The Harvest Festival
This article is adapted from the entry for the Harvest Festival in The Sâryan Encyclopedia, Cárshǒhl University Press, 22nd edition (716).
In Sáharía the harvest festival and autumn equinox, which is the midpoint of the year, are closely intertwined. Most places mark the equinox with the festival, though some communities, particularly in Ároca and northern Géirnial, celebrate on the full moon closest to the equinox instead. It’s known not only as a time for food, drink, music, and dance, but also as a common time for changes in romantic relationships—both decisions to start long-term relationships or get engaged, and to divorce.
A harvest festival associated with the autumn equinox seems to date back to the Célibrían culture, which emerged around the -1200s to -1000s. In Célibría, the harvest festival took myriad regional forms; Célibríans had highly localized deities, so each area or community had its own rituals to honour any deities associated with the harvest and fertility of the land. A handful of these regional harvest rituals were imported to Tílthoría with the Célibríans settlers of the late -600s. By the Late Sáharían period, when there were more records of everyday activities, there were only a couple (described below) which had survived. These were mostly constrained to the agricultural regions (mainly Géirnial, Ároca, and parts of Sílcavón), while communities with a greater focus on fishing or pastoralism (predominantly in Ároásh and Sílvashó) placed more emphasis on the autumn equinox and general festivities. With the decline in religious importance of the original harvest festival which resulted from leaving Célibría and its gods, Tílthoríans began associating with the seasonal symbolism more heavily. It started to be held as an auspicious, or at least fitting, time for decisions that were emotionally charged but required some consideration. This association narrowing to romantic relationships was already apparent among the upper classes in the Middle Sáharían period. In seasonal symbolism, it served to bring the life and passion of summer into the careful consideration of autumn and winter; essentially the timing served to communicate that one had thought through whatever proposal they felt very strongly about. While this was especially applied to beginning romances, the same logic—with the added consideration of not wanting to be stuck with a person someone no longer wanted to be around for the long winter—was applied to divorces. The alcohol and food probably also contributed (the very word célnalórn/“celebrate the harvest” is derived from the word for mead).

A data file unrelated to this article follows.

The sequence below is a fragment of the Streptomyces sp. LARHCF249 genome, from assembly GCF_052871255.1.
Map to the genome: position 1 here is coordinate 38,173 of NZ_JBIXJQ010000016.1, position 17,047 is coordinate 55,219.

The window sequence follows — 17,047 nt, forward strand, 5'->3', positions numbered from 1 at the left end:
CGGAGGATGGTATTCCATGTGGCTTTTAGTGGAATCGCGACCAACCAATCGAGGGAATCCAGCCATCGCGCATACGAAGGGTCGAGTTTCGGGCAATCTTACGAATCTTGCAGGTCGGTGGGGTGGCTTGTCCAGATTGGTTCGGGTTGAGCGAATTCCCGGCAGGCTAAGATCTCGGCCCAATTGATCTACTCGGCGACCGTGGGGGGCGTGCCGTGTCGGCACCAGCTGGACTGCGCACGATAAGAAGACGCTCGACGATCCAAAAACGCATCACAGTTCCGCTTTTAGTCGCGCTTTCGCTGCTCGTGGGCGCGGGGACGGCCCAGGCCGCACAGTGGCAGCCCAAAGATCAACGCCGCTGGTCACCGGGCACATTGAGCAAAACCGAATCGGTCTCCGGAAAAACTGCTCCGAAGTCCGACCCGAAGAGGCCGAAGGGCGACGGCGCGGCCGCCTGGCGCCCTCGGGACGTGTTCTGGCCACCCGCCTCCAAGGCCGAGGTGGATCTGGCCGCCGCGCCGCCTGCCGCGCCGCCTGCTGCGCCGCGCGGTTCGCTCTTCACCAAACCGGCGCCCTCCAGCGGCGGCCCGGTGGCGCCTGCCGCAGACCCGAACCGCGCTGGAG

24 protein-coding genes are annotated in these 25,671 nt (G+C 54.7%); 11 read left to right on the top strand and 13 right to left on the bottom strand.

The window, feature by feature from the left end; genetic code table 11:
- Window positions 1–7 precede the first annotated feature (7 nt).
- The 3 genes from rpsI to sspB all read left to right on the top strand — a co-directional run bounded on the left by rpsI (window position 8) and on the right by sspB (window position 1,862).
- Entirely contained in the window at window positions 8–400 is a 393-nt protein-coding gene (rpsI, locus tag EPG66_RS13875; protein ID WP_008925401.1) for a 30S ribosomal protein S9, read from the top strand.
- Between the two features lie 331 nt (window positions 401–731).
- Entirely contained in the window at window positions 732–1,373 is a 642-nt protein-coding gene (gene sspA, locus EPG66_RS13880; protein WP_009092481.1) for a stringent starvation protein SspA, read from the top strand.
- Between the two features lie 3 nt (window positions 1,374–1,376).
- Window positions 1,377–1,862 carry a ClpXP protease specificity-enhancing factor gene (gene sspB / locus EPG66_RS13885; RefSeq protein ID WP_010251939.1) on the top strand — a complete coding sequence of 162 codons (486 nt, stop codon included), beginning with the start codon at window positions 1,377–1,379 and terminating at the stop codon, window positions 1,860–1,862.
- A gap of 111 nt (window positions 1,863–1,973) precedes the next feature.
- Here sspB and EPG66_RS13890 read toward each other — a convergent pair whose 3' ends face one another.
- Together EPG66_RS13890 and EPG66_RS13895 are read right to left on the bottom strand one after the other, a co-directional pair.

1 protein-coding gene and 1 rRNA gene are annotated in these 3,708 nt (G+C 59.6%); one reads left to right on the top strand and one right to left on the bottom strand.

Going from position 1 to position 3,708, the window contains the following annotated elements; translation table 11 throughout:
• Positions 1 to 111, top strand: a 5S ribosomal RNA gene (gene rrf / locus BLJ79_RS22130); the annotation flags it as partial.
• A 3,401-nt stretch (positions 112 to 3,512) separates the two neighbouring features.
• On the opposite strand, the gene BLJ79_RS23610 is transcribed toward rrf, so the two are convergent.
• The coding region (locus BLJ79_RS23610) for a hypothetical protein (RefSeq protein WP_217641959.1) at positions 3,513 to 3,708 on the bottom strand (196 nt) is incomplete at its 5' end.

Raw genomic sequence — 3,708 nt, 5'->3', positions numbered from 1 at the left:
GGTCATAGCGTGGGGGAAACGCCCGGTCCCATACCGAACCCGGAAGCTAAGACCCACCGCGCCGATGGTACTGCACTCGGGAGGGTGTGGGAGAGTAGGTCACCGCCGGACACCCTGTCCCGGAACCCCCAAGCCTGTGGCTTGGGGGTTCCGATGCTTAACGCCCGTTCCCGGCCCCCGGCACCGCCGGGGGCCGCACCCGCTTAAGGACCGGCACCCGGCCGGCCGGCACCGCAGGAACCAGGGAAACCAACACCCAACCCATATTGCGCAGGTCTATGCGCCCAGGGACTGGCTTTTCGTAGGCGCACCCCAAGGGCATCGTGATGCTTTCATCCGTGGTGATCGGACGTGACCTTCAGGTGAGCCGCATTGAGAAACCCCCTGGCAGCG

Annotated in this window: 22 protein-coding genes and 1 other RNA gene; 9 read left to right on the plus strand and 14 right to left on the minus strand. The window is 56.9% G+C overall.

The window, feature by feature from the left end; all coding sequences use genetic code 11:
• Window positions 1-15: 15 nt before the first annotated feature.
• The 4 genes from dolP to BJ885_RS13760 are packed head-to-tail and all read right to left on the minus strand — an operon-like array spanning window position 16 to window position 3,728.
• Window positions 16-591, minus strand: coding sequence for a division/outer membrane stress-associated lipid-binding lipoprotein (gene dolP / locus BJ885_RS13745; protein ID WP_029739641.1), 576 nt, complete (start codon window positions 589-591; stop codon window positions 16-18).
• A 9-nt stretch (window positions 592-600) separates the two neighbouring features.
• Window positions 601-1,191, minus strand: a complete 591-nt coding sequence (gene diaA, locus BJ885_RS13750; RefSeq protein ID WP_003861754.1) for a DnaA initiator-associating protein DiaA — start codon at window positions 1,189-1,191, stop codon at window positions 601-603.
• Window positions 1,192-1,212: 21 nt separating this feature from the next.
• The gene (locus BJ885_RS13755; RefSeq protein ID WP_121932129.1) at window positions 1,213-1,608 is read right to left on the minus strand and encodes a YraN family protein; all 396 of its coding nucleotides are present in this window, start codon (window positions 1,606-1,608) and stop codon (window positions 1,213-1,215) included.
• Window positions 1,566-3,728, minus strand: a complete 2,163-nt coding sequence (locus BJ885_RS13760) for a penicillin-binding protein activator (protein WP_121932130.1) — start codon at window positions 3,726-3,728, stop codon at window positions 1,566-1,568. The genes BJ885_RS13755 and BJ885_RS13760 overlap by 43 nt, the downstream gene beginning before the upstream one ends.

In communities where ancient harvest rituals are preserved as traditions, these tend to be the opening of the harvest festivities. In the morning or early afternoon, depending on the village, people gather to observe a prominent local—usually the village leader, prominent farming family, or noble—reap a special section of grain. Originally this was the best part of the crop, but most Sáharían villages have a traditional spot instead. These stalks are then formed into the rúscabérn—an effigy, typically humanoid, but some communities make equine or ovine figures, or simply a make it into a stook, which is then decorated with lengths of brightly dyed yarn (generally a favourite harvest-time activity among children). The rúscabérn is usually put back in the field the next morning, to return to the earth or be scattered in the wind. The yarn strands are usually collected to serve as auspicious hair-ties, or used as bracelets by children. Cooking and other preparations for the feast begin after seeing the rúscabérn set up, but a group children, teenagers, and a mix of adults usually go to an apple orchard to participate or observe a game of jumping for apples. Children typically aim only to reach an apple, while teenagers and young adults who participate seek to select a ripe apple as an indication of good judgement—someone who picks an unripe apple, either by wrong selection or getting the wrong apple, multiple years in a row generally acquires a reputation of poor judgement. After the feast comes a less well-documented tradition than the rúscabérn—that of putting the stored root vegetables to sleep for the cold months (jés yétifa cavó gírehínel). This usually takes place after the feasting, in the form of singing lullabies to the contents of local root cellars (either the whole community went to all in turn, starting with the village hall , or families with their own root cellar saw to their own). The lullabies also help parents, since this is generally the point at which children are sent to bed and the dancing, music, and drama begin.
Válorar Cúthyna (Autumn Equinox)
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